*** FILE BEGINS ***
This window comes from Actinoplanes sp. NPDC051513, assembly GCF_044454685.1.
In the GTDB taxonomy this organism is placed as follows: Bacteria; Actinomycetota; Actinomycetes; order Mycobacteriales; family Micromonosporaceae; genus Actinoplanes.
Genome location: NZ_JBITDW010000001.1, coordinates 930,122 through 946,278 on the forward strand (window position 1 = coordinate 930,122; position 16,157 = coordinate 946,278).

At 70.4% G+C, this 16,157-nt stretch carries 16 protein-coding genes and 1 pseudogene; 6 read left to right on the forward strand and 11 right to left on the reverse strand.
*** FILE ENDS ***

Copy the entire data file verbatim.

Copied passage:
This window comes from Actinoplanes sp. NPDC051513, assembly GCF_044454685.1.
In the GTDB taxonomy this organism is placed as follows: Bacteria; Actinomycetota; Actinomycetes; order Mycobacteriales; family Micromonosporaceae; genus Actinoplanes.
Genome location: NZ_JBITDW010000001.1, coordinates 930,122 through 946,278 on the forward strand (window position 1 = coordinate 930,122; position 16,157 = coordinate 946,278).

At 70.4% G+C, this 16,157-nt stretch carries 16 protein-coding genes and 1 pseudogene; 6 read left to right on the forward strand and 11 right to left on the reverse strand.